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South Africa - 2014 Election

The ANC held its national conference in Mangaung in December 2012, where Zuma was re-elected to the ANC presidency. Presidential elections would take place in South Africa in 2014. Zuma was elected to the ANC presidency in December 2007 and was scheduled to serve a five year term as party leader; he was named national leader when the party won the election in April. He had said he will serve only one term, but that was called into question by a number of political leaders and allies who wanted to see him stay on.

The party slate for 2014 included a new deputy president, Cyril Ramaphosa, who is a trade-union leader turned businessman. In 2011, he took over all South Africa's McDonalds franchises. ANC-affiliated business magnates Ramaphosa is a former Secretary General of the ANC and a former Member of Parliament. Ramaphosa possesses the necessary background and attributes to lead the country, but Ramaphosa was extremely bitter when Mbeki stepped ahead of him to become South Africa's Deputy President in 1994 -- especially since Ramaphosa led the transition talks and Nelson Mandela himself wanted Ramaphosa as deputy. Ramaphosa was so annoyed by the slight that he declined to serve in the Mandela administration, and even refused to attend Mandela's inauguration. This behavior was seen as "unbecoming," "nakedly ambitious," and "very un-ANC," and continued to haunt Ramaphosa's candidacy for ANC president.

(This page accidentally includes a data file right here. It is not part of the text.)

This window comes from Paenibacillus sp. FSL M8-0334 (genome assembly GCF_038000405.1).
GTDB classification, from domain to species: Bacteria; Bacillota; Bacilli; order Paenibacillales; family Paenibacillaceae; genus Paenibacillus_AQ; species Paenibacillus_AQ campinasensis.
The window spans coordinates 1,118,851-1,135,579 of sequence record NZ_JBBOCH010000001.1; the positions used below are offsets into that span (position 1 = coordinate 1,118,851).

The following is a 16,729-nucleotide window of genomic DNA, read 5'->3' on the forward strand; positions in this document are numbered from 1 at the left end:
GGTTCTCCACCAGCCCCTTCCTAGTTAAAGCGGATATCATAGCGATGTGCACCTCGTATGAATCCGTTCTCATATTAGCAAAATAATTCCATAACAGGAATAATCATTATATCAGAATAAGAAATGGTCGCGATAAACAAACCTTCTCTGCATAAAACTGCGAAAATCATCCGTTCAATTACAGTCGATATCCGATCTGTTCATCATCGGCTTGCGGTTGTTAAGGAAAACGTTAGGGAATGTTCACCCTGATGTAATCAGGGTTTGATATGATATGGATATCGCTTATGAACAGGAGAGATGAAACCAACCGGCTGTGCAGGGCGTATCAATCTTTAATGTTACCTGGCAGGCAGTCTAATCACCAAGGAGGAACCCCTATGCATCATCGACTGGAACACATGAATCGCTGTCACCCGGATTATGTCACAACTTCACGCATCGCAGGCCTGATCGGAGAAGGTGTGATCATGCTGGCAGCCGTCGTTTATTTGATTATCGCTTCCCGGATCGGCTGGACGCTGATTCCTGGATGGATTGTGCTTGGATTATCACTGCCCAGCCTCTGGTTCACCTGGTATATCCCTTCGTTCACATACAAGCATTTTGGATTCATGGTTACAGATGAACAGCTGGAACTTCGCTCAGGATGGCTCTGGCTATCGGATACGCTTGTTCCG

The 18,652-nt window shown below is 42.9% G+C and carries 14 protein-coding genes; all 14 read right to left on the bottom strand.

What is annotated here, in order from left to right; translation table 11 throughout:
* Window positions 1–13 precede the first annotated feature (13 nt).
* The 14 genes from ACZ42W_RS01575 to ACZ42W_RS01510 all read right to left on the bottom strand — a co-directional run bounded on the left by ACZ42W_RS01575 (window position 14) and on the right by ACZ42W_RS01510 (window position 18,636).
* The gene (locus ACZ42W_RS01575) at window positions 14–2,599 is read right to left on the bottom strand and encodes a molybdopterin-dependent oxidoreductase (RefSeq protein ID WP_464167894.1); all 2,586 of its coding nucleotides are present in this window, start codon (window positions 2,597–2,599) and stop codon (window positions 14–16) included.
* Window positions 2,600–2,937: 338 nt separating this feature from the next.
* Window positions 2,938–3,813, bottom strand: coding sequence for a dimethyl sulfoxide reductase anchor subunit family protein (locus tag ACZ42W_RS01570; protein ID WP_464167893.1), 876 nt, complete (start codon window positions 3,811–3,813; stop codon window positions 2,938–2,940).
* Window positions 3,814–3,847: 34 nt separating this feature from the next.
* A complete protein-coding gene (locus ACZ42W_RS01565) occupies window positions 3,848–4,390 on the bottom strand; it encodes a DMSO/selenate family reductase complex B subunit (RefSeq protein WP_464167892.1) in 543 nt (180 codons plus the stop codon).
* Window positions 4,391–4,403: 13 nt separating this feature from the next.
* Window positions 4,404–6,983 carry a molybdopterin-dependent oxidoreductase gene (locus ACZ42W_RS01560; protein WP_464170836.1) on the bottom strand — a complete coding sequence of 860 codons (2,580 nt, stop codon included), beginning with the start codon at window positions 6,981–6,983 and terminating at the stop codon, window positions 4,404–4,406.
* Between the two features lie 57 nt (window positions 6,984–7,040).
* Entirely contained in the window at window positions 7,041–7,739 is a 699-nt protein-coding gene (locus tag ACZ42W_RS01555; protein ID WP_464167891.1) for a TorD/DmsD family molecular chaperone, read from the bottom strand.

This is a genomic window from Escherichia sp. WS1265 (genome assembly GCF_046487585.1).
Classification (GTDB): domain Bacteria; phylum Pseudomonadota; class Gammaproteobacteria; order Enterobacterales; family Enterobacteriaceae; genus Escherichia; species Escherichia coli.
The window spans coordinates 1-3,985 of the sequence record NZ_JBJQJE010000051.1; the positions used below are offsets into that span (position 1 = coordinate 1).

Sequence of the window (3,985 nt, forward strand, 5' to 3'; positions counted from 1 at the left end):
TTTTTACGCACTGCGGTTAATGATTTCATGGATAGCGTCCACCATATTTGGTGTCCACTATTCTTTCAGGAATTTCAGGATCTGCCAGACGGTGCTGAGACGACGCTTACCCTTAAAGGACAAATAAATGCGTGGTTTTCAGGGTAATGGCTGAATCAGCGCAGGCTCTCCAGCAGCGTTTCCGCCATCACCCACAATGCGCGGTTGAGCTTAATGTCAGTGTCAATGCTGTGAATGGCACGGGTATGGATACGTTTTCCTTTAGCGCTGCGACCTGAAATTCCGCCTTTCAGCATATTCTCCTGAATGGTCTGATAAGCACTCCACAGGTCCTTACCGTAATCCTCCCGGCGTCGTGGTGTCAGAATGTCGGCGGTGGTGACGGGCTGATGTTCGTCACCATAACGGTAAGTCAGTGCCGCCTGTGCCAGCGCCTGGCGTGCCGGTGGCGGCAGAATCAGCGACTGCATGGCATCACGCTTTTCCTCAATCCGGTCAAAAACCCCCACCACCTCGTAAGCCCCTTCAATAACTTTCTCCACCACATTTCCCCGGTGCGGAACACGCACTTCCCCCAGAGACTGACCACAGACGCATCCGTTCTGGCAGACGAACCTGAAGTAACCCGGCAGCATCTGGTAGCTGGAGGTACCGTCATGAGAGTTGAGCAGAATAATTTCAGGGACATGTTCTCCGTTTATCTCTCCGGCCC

In June 2013 expelled ANC Youth League member Julius Malema said he planned to launch a political party. This followed a new party led by former anti-apartheid fighters that announced its formation in April 2013. South African activist and anti-apartheid stalwart Mamphela Ramphele will launch yet a third party, called Agang, in July 2013. The aims of Malemas future party are clear. He said he wants to "restore the dignity of blacks" and lead an "onslaught against a white male monopoly capital" in a nation that still bears deep scars after the end of apartheid. He said he intends to achieve that by nationalizing mines and redistributing land without compensation.

The new parties had more than just the ANC to worry about. Since none has the resources or organization to beat the large, well-organized ANC, their real competition is each other. The opposition parties would be fishing for votes in the same pool because very few of them had distinguished themselves to such an extent that theyre appealing to particular and specific constituencies in the South African polity.

South Africa's best-known firebrand politician, Julius Malema, launched his own political party in October 2013. Expelled as the youth leader of the ruling African National Congress in 2012, Malema vowed to defeat ANC stalwart President Jacob Zuma in the 2014 elections. Malema was once considered Zumas protg and had memorably said he would "kill for Zuma." Supporters of the new party, the Economic Freedom Fighters (EFF), were already celebrating what they hoped will be a big victory in the elections. The party could win enough seats in parliament to make the EFF a governing political party at the provincial level.